The famous "Could not load file or assembly or one of its dependencies" error message

If you have ever done any software development under Microsoft Windows you have probably come across this famous error message: "System.IO.FileNotFoundException : Could not load file or assembly 'Acme.dll' or one of its dependencies. The specified module could not be found." 

Modern software makes heavy use of dynamic link libraries, and the problem with this kind of libraries is that for various reasons they might not be there when you need them, resulting in runtime errors. This is the runtime error you get under Windows when this happens.

Naturally, when you see this message, the first thing to do is to check whether Acme.dll is there, and what you usually discover is that the file is indeed there. When dealing with computers, most error messages that you come across tend to leave some room for troubleshooting, but when the system is reporting that a certain file does not exist on your very own filesystem, while the file is most certainly there, the situation seems really hopeless. You are stymied. 

(Useful pre-reading: About these papers)

At this point you are likely to start shot-gunning the problem by trying various random tricks in the hope that one of them will magically make the problem go away: you try running the application again just in case it was a glitch, you try obtaining a fresh copy of the library in case this one somehow got corrupted, you restart Windows because we always try that, right? -- and none of these attempts yields any results.

Finally, when you have exhausted all other possibilities, you decide to take a closer look at the error message again. You notice that it says that it could not load Acme.dll "or one of its dependencies", so you start with a new hypothesis: what cannot be found is not Acme.dll itself, it is one of the libraries that Acme.dll in turn tries to load. But which one? The next sentence says "the specified module could not be found", but which module is the specified module? There is only one module being named in the error message, and that is Acme.dll, so this must be the specified module, right?

What is happening here is that this error message is a notorious instance of trolling with which Microsoft has been torturing software professionals for decades now by telling them lies instead of reporting the actual problem. The problem is indeed that one of the dependencies of the library in question could not be found, but Windows will not tell you which one. Instead, it will give you this insidiously worded message which will send you looking for the problem in wrong directions.  

There is probably some programmer who worked at Microsoft some 30 years ago and is probably a pensioner by now, who has a permanent evil grin on his face knowing that he has personally caused millions of work hours wasted all over the planet over the course of several decades simply by creating this particular error message in this particular way. (Or, perhaps, he told his manager that the task he was working on would need to take a little longer because he had to collect all necessary information to produce a useful error message, and his manager told him to not do that because deadlines.)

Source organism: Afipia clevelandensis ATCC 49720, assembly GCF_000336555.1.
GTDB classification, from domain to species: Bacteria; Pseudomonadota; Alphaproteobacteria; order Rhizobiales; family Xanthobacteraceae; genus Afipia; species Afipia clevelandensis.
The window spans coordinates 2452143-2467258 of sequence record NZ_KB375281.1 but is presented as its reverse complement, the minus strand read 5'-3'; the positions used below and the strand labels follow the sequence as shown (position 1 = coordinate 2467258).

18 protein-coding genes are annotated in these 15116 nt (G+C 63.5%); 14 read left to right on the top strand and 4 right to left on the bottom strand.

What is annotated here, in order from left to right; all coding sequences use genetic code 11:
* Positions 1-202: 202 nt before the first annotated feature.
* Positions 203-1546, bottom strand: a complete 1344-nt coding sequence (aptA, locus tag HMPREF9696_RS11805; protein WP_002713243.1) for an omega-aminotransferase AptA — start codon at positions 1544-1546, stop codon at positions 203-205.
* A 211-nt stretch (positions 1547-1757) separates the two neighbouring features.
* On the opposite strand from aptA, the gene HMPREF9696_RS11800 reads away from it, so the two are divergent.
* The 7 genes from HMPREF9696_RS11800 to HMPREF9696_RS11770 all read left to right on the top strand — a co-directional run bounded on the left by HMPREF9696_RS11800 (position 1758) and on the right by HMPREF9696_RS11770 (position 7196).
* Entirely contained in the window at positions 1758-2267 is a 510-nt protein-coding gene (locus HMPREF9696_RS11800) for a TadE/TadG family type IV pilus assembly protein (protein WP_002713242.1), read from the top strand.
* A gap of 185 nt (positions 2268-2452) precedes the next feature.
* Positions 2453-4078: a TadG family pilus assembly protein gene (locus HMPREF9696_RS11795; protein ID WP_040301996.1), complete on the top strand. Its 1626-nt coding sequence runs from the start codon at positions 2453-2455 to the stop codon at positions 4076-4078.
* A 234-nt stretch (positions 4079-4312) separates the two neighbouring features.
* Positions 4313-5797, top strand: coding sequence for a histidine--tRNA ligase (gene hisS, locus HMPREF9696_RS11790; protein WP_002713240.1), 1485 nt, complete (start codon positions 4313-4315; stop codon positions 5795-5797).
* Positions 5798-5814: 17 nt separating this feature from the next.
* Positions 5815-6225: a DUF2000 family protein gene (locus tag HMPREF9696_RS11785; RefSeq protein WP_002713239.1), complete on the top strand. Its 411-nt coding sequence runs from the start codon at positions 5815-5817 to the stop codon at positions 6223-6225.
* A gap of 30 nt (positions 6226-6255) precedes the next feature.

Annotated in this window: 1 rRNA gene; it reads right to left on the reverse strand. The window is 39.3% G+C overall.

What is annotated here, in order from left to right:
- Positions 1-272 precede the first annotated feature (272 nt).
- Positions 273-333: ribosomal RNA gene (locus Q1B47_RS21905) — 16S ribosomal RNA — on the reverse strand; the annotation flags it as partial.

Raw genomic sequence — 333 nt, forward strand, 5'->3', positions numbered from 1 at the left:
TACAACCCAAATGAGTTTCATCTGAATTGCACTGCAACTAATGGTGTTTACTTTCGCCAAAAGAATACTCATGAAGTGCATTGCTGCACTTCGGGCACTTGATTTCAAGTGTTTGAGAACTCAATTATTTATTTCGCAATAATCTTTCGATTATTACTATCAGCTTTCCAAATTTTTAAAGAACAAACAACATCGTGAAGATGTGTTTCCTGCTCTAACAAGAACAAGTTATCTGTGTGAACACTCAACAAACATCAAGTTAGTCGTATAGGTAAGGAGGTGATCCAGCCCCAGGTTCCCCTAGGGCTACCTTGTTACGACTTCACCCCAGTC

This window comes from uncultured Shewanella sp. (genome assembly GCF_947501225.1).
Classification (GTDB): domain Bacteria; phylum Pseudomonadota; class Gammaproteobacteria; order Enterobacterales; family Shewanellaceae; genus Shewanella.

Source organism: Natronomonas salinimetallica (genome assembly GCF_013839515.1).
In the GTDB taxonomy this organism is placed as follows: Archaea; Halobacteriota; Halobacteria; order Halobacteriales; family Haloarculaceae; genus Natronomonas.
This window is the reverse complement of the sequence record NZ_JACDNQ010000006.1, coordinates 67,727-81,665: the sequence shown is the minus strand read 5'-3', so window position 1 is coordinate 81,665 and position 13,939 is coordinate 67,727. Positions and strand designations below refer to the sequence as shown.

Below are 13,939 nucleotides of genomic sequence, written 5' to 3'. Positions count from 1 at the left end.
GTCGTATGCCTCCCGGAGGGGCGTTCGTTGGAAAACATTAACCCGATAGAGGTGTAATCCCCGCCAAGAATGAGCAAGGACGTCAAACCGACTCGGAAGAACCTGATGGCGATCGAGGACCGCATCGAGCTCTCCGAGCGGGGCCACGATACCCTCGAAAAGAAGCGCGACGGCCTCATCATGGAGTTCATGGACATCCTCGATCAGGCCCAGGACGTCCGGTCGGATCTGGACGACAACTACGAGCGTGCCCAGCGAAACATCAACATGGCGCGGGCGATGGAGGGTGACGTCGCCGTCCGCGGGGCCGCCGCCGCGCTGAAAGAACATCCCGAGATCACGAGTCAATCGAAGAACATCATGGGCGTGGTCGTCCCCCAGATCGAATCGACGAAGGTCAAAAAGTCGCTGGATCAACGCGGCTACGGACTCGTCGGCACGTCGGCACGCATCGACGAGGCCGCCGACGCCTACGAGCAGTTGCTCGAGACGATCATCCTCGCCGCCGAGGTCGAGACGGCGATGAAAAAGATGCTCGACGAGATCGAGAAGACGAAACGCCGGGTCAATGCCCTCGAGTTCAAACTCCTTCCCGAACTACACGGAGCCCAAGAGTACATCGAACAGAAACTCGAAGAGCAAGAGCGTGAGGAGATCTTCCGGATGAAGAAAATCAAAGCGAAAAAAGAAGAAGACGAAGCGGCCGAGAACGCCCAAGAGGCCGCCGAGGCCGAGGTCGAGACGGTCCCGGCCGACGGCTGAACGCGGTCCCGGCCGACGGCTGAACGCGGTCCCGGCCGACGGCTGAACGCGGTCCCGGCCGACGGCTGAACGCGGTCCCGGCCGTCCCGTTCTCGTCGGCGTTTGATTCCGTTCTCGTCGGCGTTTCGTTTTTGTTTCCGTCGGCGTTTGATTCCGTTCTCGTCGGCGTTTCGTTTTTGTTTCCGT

To fix this problem you have to use some special software called a "Dependency Analyzer" to trace all the dependencies of your application and locate the one that fails to load.

The msvcr100.dll sub-problem

Quite often the dependency analyzer finds that the culprit is msvcr100.dll or something similar, which you might be completely unaware of. This msvcr100.dll is the dynamically linkable runtime library for software written using some old version of Microsoft Visual C++, which is a very popular language for writing all sorts of software under Windows, so if your application is using any third-party libraries, then one or more of them have almost certainly been written in MSVC. For some reason, many developers of libraries choose to make their product depend on an external instance of the MSVC runtime library instead of statically linking the MSVC runtime library into their product, and this creates an extra moving part which must be dealt with by others, like you.

What is especially treacherous about msvcr100.dll in particular is that most large commercial applications contain it and install it in your Windows/System32 folder, so once you have installed a few commonly used apps on your machine you almost certainly have msvcr100.dll. This causes two major problems:

  • You are completely oblivious to the fact that the application that you are developing indirectly depends on msvcr100.dll without including it in its own installer. You only discover this problem when you try to run your application on a relatively fresh installation of Windows. 
  • Not only you are oblivious about the msvcr100.dll problem, but also, the developers of libraries that you use might also be oblivious to it. For example, HDF5DotNet.dll is a popular library used by DotNet applications for reading and writing HDF5 files. This library depends on msvcr100.dll but does not include it in its installable package, nor is there any mention in their documentation about the fact that msvcr100.dll must be present in order for their library to successfully load.

Note that an msvcr100.dll with a size of 773968 bytes may exist under C:\Windows\SysWOW64, but it may not necessarily be the one you need. Your application might instead depend on another msvcr100.dll with a size of 829264 bytes under C:\Windows\System32.

The approach recommended by Microsoft for solving this kind of problem is to include the "Microsoft Visual C++ Redistributable" installable package, and install it as part of the application's installation process.  An easier way is to simply include a copy of msvcr100.dll in the directory from which your application launches.

No comments:

Post a Comment